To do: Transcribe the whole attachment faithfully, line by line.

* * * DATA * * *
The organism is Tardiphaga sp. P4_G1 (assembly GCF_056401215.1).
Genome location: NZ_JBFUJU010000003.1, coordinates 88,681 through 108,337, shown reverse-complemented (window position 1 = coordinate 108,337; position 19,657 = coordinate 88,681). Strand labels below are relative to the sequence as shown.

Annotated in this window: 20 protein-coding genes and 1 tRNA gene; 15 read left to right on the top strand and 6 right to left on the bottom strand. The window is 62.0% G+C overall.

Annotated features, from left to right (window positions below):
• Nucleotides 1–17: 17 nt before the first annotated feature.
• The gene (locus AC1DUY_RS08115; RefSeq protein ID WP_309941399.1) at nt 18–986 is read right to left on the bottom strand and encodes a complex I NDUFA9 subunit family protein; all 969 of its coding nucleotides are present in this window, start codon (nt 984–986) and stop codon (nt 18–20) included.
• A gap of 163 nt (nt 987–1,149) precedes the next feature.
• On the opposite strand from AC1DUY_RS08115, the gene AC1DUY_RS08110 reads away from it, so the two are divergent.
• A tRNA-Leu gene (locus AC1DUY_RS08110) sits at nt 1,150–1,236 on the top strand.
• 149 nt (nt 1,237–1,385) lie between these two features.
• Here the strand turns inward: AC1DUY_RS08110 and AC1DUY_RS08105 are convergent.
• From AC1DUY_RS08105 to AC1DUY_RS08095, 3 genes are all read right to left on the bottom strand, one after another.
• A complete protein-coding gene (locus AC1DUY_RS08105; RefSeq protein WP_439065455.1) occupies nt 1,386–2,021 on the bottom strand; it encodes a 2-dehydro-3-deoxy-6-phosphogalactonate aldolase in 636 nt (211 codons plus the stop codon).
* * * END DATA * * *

The organism is Tardiphaga sp. P4_G1 (assembly GCF_056401215.1).
Genome location: NZ_JBFUJU010000003.1, coordinates 88,681 through 108,337, shown reverse-complemented (window position 1 = coordinate 108,337; position 19,657 = coordinate 88,681). Strand labels below are relative to the sequence as shown.

Annotated in this window: 20 protein-coding genes and 1 tRNA gene; 15 read left to right on the top strand and 6 right to left on the bottom strand. The window is 62.0% G+C overall.

Annotated features, from left to right (window positions below):
• Nucleotides 1–17: 17 nt before the first annotated feature.
• The gene (locus AC1DUY_RS08115; RefSeq protein ID WP_309941399.1) at nt 18–986 is read right to left on the bottom strand and encodes a complex I NDUFA9 subunit family protein; all 969 of its coding nucleotides are present in this window, start codon (nt 984–986) and stop codon (nt 18–20) included.
• A gap of 163 nt (nt 987–1,149) precedes the next feature.
• On the opposite strand from AC1DUY_RS08115, the gene AC1DUY_RS08110 reads away from it, so the two are divergent.
• A tRNA-Leu gene (locus AC1DUY_RS08110) sits at nt 1,150–1,236 on the top strand.
• 149 nt (nt 1,237–1,385) lie between these two features.
• Here the strand turns inward: AC1DUY_RS08110 and AC1DUY_RS08105 are convergent.
• From AC1DUY_RS08105 to AC1DUY_RS08095, 3 genes are all read right to left on the bottom strand, one after another.
• A complete protein-coding gene (locus AC1DUY_RS08105; RefSeq protein WP_439065455.1) occupies nt 1,386–2,021 on the bottom strand; it encodes a 2-dehydro-3-deoxy-6-phosphogalactonate aldolase in 636 nt (211 codons plus the stop codon).